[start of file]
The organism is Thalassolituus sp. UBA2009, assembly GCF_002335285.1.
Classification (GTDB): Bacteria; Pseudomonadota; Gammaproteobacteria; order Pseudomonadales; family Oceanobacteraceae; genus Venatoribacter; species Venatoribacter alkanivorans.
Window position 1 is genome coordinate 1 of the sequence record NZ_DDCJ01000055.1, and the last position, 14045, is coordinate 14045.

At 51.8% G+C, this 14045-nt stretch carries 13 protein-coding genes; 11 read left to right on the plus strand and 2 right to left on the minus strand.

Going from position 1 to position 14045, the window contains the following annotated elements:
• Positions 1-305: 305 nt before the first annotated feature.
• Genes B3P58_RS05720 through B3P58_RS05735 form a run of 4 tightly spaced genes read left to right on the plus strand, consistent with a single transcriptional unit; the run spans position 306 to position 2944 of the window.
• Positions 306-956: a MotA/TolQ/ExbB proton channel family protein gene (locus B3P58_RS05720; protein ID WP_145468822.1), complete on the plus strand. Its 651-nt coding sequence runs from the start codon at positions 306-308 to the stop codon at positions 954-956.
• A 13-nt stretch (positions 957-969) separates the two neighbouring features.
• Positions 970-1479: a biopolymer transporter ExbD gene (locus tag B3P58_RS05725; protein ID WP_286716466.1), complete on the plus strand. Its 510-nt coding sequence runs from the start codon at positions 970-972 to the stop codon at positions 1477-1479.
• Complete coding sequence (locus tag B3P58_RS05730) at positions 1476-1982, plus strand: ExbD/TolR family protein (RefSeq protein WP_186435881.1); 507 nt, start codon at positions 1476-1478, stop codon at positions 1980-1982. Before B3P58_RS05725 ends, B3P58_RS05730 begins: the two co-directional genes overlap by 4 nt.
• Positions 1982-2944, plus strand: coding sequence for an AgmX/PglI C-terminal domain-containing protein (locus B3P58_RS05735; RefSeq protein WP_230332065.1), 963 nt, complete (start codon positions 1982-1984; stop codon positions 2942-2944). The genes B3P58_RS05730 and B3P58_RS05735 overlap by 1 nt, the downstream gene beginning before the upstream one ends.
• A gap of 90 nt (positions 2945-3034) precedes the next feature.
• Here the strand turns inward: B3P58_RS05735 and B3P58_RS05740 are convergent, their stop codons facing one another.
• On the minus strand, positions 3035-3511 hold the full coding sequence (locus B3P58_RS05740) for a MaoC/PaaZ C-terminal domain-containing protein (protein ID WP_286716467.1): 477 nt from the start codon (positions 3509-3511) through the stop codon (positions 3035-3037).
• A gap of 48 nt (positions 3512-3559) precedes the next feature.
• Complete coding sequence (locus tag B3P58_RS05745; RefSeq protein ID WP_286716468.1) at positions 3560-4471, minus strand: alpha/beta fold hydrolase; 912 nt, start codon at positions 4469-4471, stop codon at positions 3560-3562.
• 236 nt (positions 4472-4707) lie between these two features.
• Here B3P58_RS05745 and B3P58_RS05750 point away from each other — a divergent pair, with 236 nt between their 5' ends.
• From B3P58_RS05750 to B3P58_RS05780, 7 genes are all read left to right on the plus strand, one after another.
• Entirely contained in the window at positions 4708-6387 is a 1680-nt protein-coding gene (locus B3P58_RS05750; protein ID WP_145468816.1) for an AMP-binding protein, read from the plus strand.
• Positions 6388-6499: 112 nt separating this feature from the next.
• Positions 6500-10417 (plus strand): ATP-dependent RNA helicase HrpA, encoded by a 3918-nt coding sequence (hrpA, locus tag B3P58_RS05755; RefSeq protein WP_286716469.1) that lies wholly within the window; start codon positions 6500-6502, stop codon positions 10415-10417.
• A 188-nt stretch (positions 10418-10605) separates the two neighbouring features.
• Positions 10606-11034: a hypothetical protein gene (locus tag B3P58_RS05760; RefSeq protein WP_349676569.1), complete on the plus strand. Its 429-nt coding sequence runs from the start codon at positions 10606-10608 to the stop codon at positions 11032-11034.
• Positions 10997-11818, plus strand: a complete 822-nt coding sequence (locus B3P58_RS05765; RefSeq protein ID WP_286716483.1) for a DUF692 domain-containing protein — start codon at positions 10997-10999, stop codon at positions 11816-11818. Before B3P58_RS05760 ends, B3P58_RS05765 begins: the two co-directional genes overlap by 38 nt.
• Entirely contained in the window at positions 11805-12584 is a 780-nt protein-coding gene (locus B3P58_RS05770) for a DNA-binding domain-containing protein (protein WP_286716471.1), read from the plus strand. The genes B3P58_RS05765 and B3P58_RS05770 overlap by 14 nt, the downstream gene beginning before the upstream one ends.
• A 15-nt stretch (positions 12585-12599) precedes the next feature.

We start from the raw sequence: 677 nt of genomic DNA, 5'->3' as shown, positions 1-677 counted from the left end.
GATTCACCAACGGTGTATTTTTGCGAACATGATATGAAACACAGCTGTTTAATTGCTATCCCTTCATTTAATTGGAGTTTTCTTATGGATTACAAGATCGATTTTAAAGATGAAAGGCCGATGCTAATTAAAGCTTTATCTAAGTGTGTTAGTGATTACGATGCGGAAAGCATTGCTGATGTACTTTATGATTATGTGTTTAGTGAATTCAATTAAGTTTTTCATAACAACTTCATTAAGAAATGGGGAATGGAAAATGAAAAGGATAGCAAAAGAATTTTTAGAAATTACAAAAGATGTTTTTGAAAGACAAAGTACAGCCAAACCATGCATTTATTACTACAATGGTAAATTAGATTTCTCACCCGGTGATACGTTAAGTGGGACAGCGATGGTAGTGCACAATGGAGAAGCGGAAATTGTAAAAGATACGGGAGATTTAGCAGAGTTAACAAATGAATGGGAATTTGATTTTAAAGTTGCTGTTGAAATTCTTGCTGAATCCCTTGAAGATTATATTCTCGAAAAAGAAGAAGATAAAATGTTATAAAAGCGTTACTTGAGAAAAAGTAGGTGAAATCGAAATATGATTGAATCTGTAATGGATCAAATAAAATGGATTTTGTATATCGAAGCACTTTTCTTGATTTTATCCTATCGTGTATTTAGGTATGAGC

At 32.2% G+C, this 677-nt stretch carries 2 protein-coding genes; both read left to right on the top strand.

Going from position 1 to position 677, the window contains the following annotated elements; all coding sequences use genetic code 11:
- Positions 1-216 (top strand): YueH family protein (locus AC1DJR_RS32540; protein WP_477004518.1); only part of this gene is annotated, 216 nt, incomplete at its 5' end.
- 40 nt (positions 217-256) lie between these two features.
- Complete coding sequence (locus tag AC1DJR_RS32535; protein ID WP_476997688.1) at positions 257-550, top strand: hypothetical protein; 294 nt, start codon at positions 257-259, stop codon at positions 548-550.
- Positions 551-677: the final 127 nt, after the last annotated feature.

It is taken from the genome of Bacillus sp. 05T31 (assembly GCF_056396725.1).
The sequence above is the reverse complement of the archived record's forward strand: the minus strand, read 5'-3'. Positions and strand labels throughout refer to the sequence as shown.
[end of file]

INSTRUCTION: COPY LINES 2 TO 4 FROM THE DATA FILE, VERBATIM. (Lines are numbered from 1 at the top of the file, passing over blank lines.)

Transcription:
Classification (GTDB): Bacteria; Pseudomonadota; Gammaproteobacteria; order Pseudomonadales; family Oceanobacteraceae; genus Venatoribacter; species Venatoribacter alkanivorans.
Window position 1 is genome coordinate 1 of the sequence record NZ_DDCJ01000055.1, and the last position, 14045, is coordinate 14045.

At 51.8% G+C, this 14045-nt stretch carries 13 protein-coding genes; 11 read left to right on the plus strand and 2 right to left on the minus strand.